Strength training is an important part of any balanced workout program and for a triathlete, this is especially true. All three sports of swimming, cycling, and running are strenuous activities that require careful attention to muscle balance to prevent injury and promote optimal performance. When you are consistently training in all three, strength training takes on a completely new component of importance.
Strength training for triathlon
Training for a triathlon is usually pretty time-intensive to gain the fitness level and specificity you need for each leg of your race. While lifting is a must, efficiency can help maximize your results without feeling too overwhelmed by your routine. (Plus, it’s nice to have time for other things in your life.) Find strength exercises that address multiple muscle groups at once, promote muscular endurance and stability, and ultimately give you the power you need.
Why you need a good lifting routine
Build muscular endurance for that extra “oomph” at the end of your race and power throughout. You don’t need to have bulging biceps to gain benefits either. Rather, you will maximize your muscles' reserves for pushing yourself to that next level. Plus, you’ll prevent injury. If you are intimidated by gyms or don’t have the time, consider a home gym set up. Ultimately, go for lower weight and higher repetition to gain endurance.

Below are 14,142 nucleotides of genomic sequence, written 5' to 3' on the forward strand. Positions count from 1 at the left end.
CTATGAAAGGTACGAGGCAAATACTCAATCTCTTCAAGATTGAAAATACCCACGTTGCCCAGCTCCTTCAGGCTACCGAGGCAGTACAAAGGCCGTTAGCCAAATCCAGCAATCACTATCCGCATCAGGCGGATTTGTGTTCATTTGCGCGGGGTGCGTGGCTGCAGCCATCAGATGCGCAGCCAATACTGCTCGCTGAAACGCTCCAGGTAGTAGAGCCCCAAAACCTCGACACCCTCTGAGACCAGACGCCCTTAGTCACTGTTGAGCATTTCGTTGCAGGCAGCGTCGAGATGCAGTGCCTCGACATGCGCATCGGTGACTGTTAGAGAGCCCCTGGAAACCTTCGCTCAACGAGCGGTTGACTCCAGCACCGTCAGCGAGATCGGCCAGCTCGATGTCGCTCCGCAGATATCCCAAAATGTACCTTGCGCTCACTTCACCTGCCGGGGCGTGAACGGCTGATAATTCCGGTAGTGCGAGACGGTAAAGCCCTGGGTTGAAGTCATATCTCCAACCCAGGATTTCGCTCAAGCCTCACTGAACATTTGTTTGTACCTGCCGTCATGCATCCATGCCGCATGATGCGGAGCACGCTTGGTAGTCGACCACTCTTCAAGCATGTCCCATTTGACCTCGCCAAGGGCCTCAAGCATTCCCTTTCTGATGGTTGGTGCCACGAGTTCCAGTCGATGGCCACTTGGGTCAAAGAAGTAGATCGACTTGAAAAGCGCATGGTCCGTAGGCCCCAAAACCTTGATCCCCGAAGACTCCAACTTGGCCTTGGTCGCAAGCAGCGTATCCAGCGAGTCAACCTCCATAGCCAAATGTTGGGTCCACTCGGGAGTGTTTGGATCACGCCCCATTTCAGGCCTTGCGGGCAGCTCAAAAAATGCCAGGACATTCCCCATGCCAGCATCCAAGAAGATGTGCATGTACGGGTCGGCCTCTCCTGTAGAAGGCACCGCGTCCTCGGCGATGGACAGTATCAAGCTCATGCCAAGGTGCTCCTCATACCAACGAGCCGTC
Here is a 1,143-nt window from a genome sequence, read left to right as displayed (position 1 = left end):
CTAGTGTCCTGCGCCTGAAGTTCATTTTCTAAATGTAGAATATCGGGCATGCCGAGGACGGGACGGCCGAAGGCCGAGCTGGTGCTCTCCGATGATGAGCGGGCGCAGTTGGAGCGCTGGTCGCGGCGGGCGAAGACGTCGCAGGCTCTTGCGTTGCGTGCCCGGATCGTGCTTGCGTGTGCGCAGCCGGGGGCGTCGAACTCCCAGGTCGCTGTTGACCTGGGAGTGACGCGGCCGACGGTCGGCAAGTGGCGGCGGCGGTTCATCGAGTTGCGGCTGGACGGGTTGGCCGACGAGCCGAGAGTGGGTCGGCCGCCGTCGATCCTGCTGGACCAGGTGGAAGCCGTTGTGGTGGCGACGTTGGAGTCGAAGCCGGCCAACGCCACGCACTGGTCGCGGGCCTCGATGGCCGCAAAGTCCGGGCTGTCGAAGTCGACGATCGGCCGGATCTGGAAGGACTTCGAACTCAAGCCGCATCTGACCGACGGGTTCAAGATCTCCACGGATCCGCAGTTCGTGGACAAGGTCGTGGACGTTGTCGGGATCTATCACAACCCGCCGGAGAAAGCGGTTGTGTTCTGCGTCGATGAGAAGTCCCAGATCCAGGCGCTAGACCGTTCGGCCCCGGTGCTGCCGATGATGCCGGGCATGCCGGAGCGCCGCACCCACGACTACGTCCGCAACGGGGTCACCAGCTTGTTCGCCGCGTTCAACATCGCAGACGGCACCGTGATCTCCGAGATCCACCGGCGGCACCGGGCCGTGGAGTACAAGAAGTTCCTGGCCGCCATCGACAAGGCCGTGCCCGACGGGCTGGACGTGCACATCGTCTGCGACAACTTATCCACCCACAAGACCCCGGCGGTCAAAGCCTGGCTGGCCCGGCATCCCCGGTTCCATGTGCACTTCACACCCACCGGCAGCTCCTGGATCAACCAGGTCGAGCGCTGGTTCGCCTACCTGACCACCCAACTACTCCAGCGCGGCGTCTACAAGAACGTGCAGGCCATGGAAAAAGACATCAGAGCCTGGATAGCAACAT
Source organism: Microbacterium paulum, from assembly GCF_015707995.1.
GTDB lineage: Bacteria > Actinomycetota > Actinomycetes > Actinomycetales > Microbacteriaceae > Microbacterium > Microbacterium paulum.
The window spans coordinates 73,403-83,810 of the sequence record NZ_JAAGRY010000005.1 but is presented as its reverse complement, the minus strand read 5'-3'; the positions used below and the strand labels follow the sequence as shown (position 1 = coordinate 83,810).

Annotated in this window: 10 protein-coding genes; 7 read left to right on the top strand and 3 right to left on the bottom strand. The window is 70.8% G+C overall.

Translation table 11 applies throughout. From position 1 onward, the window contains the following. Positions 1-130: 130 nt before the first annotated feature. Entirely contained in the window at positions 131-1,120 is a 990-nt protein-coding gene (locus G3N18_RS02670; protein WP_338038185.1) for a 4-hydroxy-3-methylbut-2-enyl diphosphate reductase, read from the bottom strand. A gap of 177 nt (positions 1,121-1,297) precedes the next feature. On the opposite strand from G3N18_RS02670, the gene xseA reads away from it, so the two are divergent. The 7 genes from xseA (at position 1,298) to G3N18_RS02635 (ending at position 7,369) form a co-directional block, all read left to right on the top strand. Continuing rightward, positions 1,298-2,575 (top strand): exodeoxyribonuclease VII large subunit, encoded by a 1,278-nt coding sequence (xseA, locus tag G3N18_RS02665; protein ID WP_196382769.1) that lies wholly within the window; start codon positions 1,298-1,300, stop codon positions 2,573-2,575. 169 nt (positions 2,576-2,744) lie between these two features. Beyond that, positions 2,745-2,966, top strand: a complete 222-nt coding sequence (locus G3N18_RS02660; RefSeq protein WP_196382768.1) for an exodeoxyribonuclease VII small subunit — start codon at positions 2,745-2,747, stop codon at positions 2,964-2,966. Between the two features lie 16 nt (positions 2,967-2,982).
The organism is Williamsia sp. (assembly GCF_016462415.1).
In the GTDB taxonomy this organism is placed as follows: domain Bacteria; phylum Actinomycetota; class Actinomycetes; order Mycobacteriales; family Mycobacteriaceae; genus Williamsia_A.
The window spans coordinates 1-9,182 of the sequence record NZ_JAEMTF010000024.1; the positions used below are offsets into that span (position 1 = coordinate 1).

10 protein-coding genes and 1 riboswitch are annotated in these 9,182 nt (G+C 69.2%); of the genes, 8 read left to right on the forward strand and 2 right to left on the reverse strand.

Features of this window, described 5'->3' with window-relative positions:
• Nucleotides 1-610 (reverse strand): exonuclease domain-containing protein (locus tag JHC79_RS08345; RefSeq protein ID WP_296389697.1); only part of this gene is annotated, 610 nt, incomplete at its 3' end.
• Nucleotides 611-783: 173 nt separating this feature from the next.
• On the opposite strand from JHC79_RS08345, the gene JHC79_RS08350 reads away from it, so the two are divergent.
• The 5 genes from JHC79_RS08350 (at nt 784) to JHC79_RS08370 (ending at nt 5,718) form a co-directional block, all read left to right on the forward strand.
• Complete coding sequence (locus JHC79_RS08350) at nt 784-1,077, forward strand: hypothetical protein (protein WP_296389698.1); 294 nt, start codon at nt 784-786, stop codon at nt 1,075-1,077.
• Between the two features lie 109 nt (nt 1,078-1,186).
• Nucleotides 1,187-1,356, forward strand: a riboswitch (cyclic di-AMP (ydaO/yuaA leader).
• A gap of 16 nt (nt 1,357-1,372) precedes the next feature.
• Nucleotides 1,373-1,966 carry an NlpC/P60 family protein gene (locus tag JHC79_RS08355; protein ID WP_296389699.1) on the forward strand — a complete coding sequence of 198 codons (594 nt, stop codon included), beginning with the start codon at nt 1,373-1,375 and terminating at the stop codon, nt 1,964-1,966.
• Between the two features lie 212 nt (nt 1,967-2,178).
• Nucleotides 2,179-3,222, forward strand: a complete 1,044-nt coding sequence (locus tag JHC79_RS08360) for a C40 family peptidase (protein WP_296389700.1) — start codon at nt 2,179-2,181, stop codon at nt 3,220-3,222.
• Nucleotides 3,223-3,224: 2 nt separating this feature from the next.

These moves will focus on typical problem areas that are common with all three sports. Complete 15-20 repetitions of each exercise for 2-3 sets. Your whole routine should take 20-30 minutes. When possible, do it 2-3 times per week.
- Choose light dumbbells.
- Get in a plank position on your hands with the elbows straight but not locked out or hyper-extended.
- With the core tight, bend one elbow as you extend the arm back and squeeze the shoulder blades together.
- Alternate between sides.
Keep your arms tucked in close to your side. Choose a weight that is challenging while still keeping good form.
Side Plank With Hip Abduction
- Get in a side plank on your elbow; make sure your body is in one line with no sagging at the hips.
- Lift the top leg straight up toward the ceiling.
- Keep the toes pointing forward toward the wall.
- Modify your knee on the lower leg if needed.
- Switch to the other side when complete.
You should feel this exercise in your obliques and glutes. You can add an ankle weight for extra resistance.
Prone Swimmers (Superman)
- Lie on your stomach with the arms outstretched in front of you.
- Lift one leg and the opposite arm off the ground 2-3 inches and hold 1-2 seconds.
- Focus on squeezing your glutes and shoulder blades as you lift.
- Alternate between sides.
You can progress to holding light weights in your hands when possible. You can also try doing this move on a yoga ball.
Lunge With A Bicep Curl And Overhead Press
- Get in a lunge stance while holding dumbbells or kettlebells in both hands at your sides.
- Bend both knees as you bring the back knee toward the floor (into a deep lunge).
- As you return to your original stance, curl your arms up until your elbows are bent past 90 degrees (bicep curl).